Codon 618 variant of Alzheimer amyloid gene associated with inherited cerebral hemorrhage [Case Report]
Hereditary cerebral hemorrhage with amyloidosis, Dutch type (HCHWA-D) is an autosomal dominant form of severe cerebrovascular amyloid angiopathy causing recurrent strokes during the fifth and sixth decades of life. The major constituent of the amyloid deposits in HCHWA-D is the amyloid beta-protein (A beta), also found in Alzheimer's disease. A point mutation in the DNA sequence encoding A beta has been found in 2 unrelated patients with HCHWA-D, and an assay detecting the single base change was developed for diagnostic purposes. We describe the detection of the point mutation in a patient living in the United States, suffering from recurring cerebral hemorrhages, who only recently was diagnosed with HCHWA-D. In addition, we tested a number of family members, and found the mutation in 2 additional individuals, one of them too young to exhibit clinical manifestations. This study combined with the study of two other families in Holland indicates that the codon 618 variant in the amyloid precursor protein gene segregates with HCHWA-D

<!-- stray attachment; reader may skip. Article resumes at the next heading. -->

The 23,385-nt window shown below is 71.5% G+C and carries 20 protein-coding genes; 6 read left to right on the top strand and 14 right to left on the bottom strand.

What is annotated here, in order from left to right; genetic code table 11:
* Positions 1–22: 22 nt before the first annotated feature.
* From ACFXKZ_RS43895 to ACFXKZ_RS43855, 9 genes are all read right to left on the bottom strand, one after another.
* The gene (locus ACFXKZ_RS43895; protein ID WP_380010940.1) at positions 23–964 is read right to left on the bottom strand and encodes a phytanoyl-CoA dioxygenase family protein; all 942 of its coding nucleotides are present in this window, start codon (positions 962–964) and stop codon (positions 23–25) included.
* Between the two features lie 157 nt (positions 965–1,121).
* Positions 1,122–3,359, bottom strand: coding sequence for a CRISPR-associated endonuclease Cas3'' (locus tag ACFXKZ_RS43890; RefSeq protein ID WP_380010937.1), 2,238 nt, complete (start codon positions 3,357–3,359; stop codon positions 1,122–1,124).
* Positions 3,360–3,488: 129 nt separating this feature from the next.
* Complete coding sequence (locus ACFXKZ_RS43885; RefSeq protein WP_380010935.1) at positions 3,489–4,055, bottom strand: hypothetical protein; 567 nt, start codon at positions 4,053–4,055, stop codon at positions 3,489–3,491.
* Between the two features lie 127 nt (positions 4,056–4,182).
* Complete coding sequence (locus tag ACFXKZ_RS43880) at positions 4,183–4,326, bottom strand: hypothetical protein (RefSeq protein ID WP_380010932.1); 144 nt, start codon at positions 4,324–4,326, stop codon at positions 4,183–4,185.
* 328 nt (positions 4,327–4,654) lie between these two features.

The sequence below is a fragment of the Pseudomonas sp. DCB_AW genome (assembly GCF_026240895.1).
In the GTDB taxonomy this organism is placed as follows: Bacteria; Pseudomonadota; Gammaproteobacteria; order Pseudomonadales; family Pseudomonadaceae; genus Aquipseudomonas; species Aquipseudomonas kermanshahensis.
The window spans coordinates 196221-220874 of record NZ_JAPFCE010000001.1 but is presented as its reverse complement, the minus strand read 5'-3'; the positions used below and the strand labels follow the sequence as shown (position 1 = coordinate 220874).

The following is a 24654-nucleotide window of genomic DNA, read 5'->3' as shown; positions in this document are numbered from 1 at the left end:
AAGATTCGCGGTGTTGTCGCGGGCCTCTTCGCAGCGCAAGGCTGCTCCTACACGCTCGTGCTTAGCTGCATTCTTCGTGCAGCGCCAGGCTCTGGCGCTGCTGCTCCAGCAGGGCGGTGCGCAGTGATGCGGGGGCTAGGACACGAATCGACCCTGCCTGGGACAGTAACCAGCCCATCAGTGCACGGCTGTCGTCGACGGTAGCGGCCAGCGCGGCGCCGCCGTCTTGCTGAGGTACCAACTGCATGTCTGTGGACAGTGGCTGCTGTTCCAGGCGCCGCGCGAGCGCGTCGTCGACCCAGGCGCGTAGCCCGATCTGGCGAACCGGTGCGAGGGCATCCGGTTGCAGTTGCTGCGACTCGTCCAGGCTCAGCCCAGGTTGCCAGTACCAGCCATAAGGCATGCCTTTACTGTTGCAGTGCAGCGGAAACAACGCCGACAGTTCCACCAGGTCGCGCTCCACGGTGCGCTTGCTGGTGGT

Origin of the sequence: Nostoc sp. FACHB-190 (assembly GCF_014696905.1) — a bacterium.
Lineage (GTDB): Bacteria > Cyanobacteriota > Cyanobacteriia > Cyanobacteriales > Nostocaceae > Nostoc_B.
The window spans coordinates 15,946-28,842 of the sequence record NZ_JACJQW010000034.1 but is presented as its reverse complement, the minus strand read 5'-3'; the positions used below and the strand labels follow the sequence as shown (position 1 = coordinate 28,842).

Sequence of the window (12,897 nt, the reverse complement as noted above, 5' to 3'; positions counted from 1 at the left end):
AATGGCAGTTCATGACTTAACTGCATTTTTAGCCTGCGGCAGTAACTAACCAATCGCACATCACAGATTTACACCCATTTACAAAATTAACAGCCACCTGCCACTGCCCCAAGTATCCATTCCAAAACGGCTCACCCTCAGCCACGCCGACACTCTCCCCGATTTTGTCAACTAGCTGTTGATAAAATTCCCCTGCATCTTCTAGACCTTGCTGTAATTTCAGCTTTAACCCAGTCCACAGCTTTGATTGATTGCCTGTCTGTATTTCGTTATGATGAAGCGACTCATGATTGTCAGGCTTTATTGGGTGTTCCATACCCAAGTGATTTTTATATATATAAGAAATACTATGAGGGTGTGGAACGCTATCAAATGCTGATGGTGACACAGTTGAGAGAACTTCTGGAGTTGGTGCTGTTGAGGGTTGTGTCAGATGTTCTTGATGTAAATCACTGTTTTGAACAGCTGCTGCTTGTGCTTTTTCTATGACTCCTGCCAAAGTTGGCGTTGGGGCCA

Mutation in gelsolin gene in Finnish hereditary amyloidosis
Familial amyloidosis, Finnish type (FAF), is an autosomal dominant form of familial amyloid polyneuropathy. The novel amyloid fibril protein found in these patients is a degradation fragment of gelsolin, an actin-binding protein. We found a mutation (adenine for guanine) at nucleotide 654 of the gelsolin gene in genomic DNA isolated from five FAF patients. This site is polymorphic since the normal allele was also present in all the patients tested. This mutation was not found in two unaffected family members and 11 normal controls. The A for G transition causes an amino acid substitution (asparagine for aspartic acid) that was found at position 15 of the amyloid protein. The mutation and consequent amino acid substitution may lead to the development of FAF
Mutation of the Alzheimer's disease amyloid gene in hereditary cerebral hemorrhage, Dutch type
An amyloid protein that precipitates in the cerebral vessel walls of Dutch patients with hereditary cerebral hemorrhage with amyloidosis is similar to the amyloid protein in vessel walls and senile plaques in brains of patients with Alzheimer's disease, Down syndrome, and sporadic cerebral amyloid angiopathy. Cloning and sequencing of the two exons that encode the amyloid protein from two patients with this amyloidosis revealed a cytosine-to-guanine transversion, a mutation that caused a single amino acid substitution (glutamine instead of glutamic acid) at position 22 of the amyloid protein. The mutation may account for the deposition of this amyloid protein in the cerebral vessel walls of these patients, leading to cerebral hemorrhages and premature death